Branch Rickey

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Branch Rickey

Baseball's Ferocious Gentleman

688 pages
18 photographs, index

eBook (EPUB)
Ebook purchases delivered via Leaf e-Reader

August 2022

978-1-4962-1345-7

$34.95 Add to Cart
Paperback

April 2009

978-0-8032-2453-7

$34.95 Add to Cart

About the Book

He was not much of a player and not much more of a manager, but by the time Branch Rickey (1881–1965) finished with baseball, he had revolutionized the sport—not just once but three times. In this definitive biography of Rickey—the man sportswriters dubbed “The Brain,” “The Mahatma,” and, on occasion, “El Cheapo”—Lee Lowenfish tells the full and colorful story of a life that forever changed the face of America’s game.
 
As the mastermind behind the Saint Louis Cardinals from 1917 to 1942, Rickey created the farm system, which allowed small-market clubs to compete with the rich and powerful. Under his direction in the 1940s, the Brooklyn Dodgers became truly the first “America’s team.” By signing Jackie Robinson and other black players, he single-handedly thrust baseball into the forefront of the civil rights movement. Lowenfish evokes the peculiarly American complex of God, family, and baseball that informed Rickey’s actions and his accomplishments. His book offers an intriguing, richly detailed portrait of a man whose life is itself a crucial chapter in the history of American business, sport, and society.

Author Bio

Lee Lowenfish, a historian, journalist, broadcaster, and jazz commentator, is the author of The Imperfect Diamond: A History of Baseball’s Labor Wars.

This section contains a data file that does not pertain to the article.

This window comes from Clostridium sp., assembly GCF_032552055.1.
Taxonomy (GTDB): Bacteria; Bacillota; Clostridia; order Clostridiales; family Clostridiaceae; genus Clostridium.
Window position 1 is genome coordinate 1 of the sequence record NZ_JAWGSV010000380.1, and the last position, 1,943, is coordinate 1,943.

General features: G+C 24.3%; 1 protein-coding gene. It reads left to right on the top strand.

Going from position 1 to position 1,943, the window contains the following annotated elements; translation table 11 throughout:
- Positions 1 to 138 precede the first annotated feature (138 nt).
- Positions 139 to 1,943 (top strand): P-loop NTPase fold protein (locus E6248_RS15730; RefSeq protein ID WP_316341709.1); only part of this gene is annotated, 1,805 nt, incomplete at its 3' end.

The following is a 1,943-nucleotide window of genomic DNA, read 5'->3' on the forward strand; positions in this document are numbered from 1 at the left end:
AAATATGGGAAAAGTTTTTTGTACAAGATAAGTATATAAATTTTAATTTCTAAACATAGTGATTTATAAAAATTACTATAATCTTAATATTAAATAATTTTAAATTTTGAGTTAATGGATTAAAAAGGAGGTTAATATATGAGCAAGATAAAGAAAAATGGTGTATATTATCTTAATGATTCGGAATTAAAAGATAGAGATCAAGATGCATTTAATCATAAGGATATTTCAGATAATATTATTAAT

Praise

“Lowenfish’s take is detailed and nuanced, balancing the issue of integration with the economic and competitive imperatives of running a professional baseball team. . . . Where Lowenfish is at his best is in explicating the complex and often contradictory impulses that drove his subject, as well as his almost evangelical sense of self. . . . All this leaves us with a question—or a set of questions—about who Rickey really was. To Lowenfish’s credit, he doesn’t look for simple answers; despite his own abiding admiration, he never sugarcoats or presents Rickey in anything other than a three-dimensional light. . . . Without him, baseball would not exist as we know it. America would be a different place as well. In these pages Lowenfish traces the evolution of that America through the filter of a remarkable life.”—David L. Ulin, LA Times Book Review

Branch Rickey: Baseball’s Ferocious Gentleman, by Lee Lowenfish, provides a thorough account of the life, character, and exploits of this teetotaler Ohio farm boy, the grandson of a horse trader, and a true ‘conservative revolutionary.’”—Katherine A. Powers, Boston Globe

“As we mark the 60th anniversary of the breaking of the color line in major league baseball, it’s fair to conclude that Jackie Robinson turned out to be more than Branch Rickey had expected, that Rickey proved to be more than Lee Lowenfish expected, and that this biography will exceed his readers’ expectations. . . . Lowenfish has clearly been captivated by Rickey and by what might be termed the Rickey spell. Thus fascinated, Lowenfish has been able to communicate that fascination to readers.”—John C. Chalberg, The Weekly Standard

“Lowenfish . . . meticulously researches Rickey’s life and presents a three-dimensional portrait of a man who, in addition to his baseball acumen, was a highly religious, socially conscious visionary. . . . Though much has been written about Rickey, the depth and thoroughness of Lowenfish’s research make this the definitive biography of baseball’s most influential executive.” —Booklist